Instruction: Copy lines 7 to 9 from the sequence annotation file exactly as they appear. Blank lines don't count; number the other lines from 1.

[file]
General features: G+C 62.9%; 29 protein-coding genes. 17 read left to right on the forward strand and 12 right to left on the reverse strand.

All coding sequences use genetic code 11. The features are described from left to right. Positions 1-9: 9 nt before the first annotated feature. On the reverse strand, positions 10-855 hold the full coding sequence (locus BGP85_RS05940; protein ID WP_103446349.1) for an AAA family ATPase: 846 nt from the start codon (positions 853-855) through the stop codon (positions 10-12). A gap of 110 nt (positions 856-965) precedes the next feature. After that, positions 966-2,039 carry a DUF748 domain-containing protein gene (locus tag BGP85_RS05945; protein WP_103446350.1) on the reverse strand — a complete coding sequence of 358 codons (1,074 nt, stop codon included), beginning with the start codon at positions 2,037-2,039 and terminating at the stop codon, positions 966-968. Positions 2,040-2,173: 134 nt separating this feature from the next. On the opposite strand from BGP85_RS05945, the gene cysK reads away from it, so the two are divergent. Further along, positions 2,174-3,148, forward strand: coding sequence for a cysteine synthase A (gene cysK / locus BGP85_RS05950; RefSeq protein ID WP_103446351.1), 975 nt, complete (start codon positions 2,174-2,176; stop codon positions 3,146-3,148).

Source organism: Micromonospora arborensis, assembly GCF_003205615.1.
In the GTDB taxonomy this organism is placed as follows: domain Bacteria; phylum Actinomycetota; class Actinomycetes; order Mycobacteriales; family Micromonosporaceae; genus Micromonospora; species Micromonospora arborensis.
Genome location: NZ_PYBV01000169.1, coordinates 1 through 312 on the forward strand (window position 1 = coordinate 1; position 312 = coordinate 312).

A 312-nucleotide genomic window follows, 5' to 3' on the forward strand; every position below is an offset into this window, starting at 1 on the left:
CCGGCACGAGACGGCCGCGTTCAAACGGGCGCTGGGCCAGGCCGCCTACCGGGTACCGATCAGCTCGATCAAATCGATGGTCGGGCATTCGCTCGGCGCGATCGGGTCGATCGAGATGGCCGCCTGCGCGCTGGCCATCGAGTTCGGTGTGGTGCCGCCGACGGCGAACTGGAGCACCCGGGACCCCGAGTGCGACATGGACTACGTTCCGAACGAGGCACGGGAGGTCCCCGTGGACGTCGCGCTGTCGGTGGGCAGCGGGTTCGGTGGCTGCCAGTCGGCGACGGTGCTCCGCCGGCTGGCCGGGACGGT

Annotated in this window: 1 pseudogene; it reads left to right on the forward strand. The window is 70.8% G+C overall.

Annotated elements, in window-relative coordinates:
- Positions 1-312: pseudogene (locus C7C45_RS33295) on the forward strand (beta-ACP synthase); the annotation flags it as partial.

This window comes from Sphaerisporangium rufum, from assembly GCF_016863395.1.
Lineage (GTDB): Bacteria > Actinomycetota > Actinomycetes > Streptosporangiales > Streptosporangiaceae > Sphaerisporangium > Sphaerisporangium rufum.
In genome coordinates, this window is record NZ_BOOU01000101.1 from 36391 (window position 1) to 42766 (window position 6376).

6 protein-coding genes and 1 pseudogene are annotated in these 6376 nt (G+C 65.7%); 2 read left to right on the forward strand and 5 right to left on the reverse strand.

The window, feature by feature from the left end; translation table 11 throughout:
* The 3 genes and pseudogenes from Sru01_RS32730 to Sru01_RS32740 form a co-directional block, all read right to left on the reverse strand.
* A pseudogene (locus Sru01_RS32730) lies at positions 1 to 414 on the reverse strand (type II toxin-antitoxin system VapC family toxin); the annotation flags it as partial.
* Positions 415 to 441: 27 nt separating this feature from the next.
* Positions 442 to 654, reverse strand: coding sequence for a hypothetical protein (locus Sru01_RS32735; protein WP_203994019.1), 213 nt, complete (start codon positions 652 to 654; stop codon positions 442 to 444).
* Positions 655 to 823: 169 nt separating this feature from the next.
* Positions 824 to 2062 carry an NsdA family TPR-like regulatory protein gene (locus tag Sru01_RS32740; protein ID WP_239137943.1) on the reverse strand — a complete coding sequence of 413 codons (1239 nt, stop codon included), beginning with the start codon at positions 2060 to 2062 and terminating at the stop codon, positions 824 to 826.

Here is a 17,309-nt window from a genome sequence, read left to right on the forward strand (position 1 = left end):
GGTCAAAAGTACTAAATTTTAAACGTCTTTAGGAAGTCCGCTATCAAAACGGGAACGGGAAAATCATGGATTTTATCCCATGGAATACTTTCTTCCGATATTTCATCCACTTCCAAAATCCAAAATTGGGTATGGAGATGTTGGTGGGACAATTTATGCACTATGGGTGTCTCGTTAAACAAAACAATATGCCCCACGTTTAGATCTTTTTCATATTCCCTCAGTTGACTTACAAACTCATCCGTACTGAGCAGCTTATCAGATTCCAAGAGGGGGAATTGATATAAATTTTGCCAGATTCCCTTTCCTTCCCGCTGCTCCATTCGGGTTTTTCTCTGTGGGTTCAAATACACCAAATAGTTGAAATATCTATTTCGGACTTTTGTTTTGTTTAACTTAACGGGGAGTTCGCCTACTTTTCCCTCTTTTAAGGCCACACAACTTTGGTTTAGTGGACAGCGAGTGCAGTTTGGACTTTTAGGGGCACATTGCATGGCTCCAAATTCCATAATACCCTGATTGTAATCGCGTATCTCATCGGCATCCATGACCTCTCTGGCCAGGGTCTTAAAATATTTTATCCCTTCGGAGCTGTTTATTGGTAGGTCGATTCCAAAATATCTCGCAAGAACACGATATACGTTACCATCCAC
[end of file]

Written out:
CCGGCACGAGACGGCCGCGTTCAAACGGGCGCTGGGCCAGGCCGCCTACCGGGTACCGATCAGCTCGATCAAATCGATGGTCGGGCATTCGCTCGGCGCGATCGGGTCGATCGAGATGGCCGCCTGCGCGCTGGCCATCGAGTTCGGTGTGGTGCCGCCGACGGCGAACTGGAGCACCCGGGACCCCGAGTGCGACATGGACTACGTTCCGAACGAGGCACGGGAGGTCCCCGTGGACGTCGCGCTGTCGGTGGGCAGCGGGTTCGGTGGCTGCCAGTCGGCGACGGTGCTCCGCCGGCTGGCCGGGACGGT

Annotated in this window: 1 pseudogene; it reads left to right on the forward strand. The window is 70.8% G+C overall.

Annotated elements, in window-relative coordinates: